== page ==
Showing posts from July, 2020

John Fedchock NY Sextet lays down good blend of solo and collective excellence

Desirable outcomes in studio recording sessions usually mean that the material is known well in advance to the parti John Fedchock leads a unified sextet cipants and the bandleader structures it in such a way that solos, accompaniment, and ensemble passages seem soldered into place. I like when, from moment to moment, everyone seems to be focused on presenting a musical object more than foregrounding "expression."  That's the impression I pick up from "Into the Shadows" ( Summit Records) , the latest recording by the John Fedchock NY Sextet.  And that doesn't have to mean the jazz that results seems cut-and-dried —  a simple triumph of planning. Trombonist-bandleader Fedchock has created arrangements for himself and five colleagues that maintain pulse and momentum while giving us something as solid and functionally appropriate as a well-made chair. To take from the album the clearest link to the tradition of great jazz sextets, "Alpha Dog" is an ea

Deeply rooted suburban fantasies maintain resonance

It's easy to get puzzled by the Trump-driven narrative shoring up his reelection prospects. As used as we think we are to the perspective that he has also imposed on the Republican Party, there are new swerves in his rhetorical aggressiveness. It's hard to keep up with them all. A recent one was the inclusion of a prediction that Joe Biden, if elected, would destroy the suburbs. What was that all about, I wondered, until I saw Trump's tweeted warning to "suburban housewives of America." "Housewives"! Were they twisting their hands nervously in immaculate aprons as they looked out the kitchen window at a perfect lawn and a white picket fence? It fell into place: the Trump slogan "Make America Great Again" focuses squarely on the dream of a pristine suburbia. Suburban dreams in the makIng: Levittown under construction And that means solidly white enclaves, the heritage of the Levittown developments that followed World War II, the metast

Eighth Blackbird takes flight with a linked program by three composers

Susannah Bielak's cover design hints at the gems within. An adventurous new-music ensemble teases out the meaning of its name with "Singing in the Dead of Night" ( Cedille Records ), a collection of music by three composers whose works under this title are linked to lyrics of the Beatles song "Blackbird." Eighth Blackbird is named after a stanza in Wallace Stevens' poem "Thirteen Ways of Looking at a Blackbird," which runs like this: "I know noble accents / And lucid, inescapable rhythms; / But I know, too, / That the blackbird is involved / In what I know." I can't guess why the "eighth blackbird" of Stevens' poem attracted the ensemble's attention as a best summation of its artistic mission.  But surely the compositions of David Lang, Michael Gordon, and Julia Wolfe in "Singing in the Dead of Night" are loaded with noble accents and lucid, inescapable rhythms, though the latter in particular mig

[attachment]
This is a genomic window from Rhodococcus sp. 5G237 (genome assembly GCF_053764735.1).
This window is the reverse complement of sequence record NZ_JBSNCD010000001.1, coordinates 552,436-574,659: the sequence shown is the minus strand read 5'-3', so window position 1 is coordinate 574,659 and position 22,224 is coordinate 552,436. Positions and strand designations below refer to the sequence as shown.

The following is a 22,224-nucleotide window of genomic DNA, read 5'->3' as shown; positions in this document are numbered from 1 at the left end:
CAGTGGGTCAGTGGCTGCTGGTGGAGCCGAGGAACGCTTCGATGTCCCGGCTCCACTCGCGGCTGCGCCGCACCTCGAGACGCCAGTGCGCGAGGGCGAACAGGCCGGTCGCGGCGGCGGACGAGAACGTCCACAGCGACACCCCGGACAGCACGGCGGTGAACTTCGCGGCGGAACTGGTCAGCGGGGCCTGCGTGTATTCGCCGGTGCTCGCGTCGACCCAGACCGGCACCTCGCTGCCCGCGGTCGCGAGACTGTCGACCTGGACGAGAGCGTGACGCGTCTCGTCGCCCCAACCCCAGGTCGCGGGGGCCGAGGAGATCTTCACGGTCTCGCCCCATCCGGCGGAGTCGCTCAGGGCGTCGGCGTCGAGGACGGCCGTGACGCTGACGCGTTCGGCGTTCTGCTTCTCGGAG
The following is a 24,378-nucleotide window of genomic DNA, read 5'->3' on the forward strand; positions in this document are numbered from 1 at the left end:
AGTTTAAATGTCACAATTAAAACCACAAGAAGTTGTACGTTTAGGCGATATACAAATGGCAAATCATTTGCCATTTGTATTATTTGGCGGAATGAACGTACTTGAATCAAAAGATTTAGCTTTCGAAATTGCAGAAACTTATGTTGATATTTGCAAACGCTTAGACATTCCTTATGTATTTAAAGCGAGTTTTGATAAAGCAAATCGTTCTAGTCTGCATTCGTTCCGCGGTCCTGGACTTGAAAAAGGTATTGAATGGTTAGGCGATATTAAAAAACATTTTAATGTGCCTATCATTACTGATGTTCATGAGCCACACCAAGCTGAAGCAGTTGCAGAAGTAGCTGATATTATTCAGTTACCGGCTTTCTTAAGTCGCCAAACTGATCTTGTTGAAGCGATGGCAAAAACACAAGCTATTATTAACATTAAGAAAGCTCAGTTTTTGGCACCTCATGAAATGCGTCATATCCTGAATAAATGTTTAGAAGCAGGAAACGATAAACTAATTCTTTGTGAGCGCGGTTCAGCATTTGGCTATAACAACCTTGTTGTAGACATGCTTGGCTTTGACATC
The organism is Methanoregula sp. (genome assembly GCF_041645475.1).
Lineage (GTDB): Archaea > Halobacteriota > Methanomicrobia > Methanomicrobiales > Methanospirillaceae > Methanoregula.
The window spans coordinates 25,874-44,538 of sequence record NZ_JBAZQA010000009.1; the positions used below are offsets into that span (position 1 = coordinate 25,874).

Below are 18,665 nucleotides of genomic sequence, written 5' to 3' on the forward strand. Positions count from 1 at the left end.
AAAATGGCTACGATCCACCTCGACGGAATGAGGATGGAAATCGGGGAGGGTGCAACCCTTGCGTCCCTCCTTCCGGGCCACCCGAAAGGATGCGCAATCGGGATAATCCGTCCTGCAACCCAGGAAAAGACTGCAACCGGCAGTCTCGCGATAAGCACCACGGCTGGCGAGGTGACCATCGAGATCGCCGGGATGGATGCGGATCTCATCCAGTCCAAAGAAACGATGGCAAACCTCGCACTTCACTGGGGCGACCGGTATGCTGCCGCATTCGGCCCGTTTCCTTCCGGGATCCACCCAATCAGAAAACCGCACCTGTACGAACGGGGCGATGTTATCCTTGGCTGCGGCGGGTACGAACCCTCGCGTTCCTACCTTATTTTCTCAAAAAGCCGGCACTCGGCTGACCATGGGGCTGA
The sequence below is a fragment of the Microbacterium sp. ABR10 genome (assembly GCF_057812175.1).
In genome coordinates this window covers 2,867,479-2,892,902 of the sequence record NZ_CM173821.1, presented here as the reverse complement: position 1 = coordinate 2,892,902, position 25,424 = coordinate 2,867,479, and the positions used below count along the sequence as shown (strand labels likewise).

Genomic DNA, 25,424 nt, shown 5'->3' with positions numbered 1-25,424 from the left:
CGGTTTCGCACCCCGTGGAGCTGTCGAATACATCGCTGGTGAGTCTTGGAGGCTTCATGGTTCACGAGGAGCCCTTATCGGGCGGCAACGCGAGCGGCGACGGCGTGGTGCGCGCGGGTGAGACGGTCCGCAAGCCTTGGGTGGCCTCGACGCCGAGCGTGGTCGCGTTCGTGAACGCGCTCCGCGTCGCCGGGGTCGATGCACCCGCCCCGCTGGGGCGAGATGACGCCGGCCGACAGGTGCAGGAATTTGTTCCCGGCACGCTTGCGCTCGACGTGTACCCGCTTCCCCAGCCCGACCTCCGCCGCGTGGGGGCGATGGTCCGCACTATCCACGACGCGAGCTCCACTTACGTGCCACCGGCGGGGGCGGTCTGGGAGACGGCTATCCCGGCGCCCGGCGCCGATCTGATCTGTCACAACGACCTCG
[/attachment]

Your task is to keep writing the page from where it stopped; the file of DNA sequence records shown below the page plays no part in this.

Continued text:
Fused names and simpatico artistry of French saxophonist and Italian pianist fuel Spirabassi

Giovanni MIrabassi (left) and Stephane Spira are a compatible duo. "Improkofiev" is the major work on the new CD of that title representing a meeting of minds between Stephane Spira (whose website provides access to the release) and Giovanni Mirabassi. The seasoned musicians, a soprano saxophonist and a pianist, respectively,  collaborate with seeming effortlessness in their punning salute to Sergei Prokofiev, specifically drawing upon the Russian composer's First Violin Concerto. The three-movement suite references the concerto chiefly in its tunefulness and its hints of sentimentality, always a vein accessible to Prokofiev that he used to balance his nose-thumbing sauciness and modernist flair. The near-constant demands on the soloist are not replicated in the jazz suite. The signature spikiness and skill with disjunctive lines characteristic of Prokofiev make the suite's first movement the most satisfying as a tribute. So does the presence of an extra voic

Australian pianist sets down a manifold expansion of solo jazz piano

Alister Spence has set down on two discs a different kind of solo improvisational maximum, worthy of comparing to, but not dependent on, such a milestone as the Keith Jarrett "Köln Concert." Alister Spence in "Whirlpools" offers a wealth of puzzlement. The veteran Australian pianist-composer has assembled 23 free improvisations, eccentric to most kinds of jazz pianism, where his roots are. Over the course of two brightly recorded discs, "Whirlpool" (Alister Spence Music) amounts to a highly charged example of what this essential instrument in just about all Western music can express on its own, with relatively few unconventional techniques now and then expanding the sonic palette. Spence's keyboard lucubrations are not for everyone, it's safe to say. Like the music itself, the titles he's chosen vary from illuminating to baffling. They are all uncapitalized, starting with a parenthetical short word connected by implication with a longer

'Under My Thumb' sums up the current President's view of the USA

The President seems fond of using “You Can’t Always Get What You Want” at his rallies. With those mass gatherings... Posted by Jay Harvey on  Sunday, July 19, 2020

Ricardo Grilli lends his guitar-centered inspirations to changes of time and place